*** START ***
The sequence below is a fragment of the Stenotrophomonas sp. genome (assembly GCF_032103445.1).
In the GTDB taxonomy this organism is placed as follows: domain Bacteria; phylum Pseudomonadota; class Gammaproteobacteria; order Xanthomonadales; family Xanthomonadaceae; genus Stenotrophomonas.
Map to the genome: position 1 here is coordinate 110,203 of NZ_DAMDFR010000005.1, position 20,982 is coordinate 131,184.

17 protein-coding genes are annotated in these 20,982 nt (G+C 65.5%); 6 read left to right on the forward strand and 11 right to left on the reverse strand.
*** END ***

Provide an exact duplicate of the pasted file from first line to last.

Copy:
The sequence below is a fragment of the Stenotrophomonas sp. genome (assembly GCF_032103445.1).
In the GTDB taxonomy this organism is placed as follows: domain Bacteria; phylum Pseudomonadota; class Gammaproteobacteria; order Xanthomonadales; family Xanthomonadaceae; genus Stenotrophomonas.
Map to the genome: position 1 here is coordinate 110,203 of NZ_DAMDFR010000005.1, position 20,982 is coordinate 131,184.

17 protein-coding genes are annotated in these 20,982 nt (G+C 65.5%); 6 read left to right on the forward strand and 11 right to left on the reverse strand.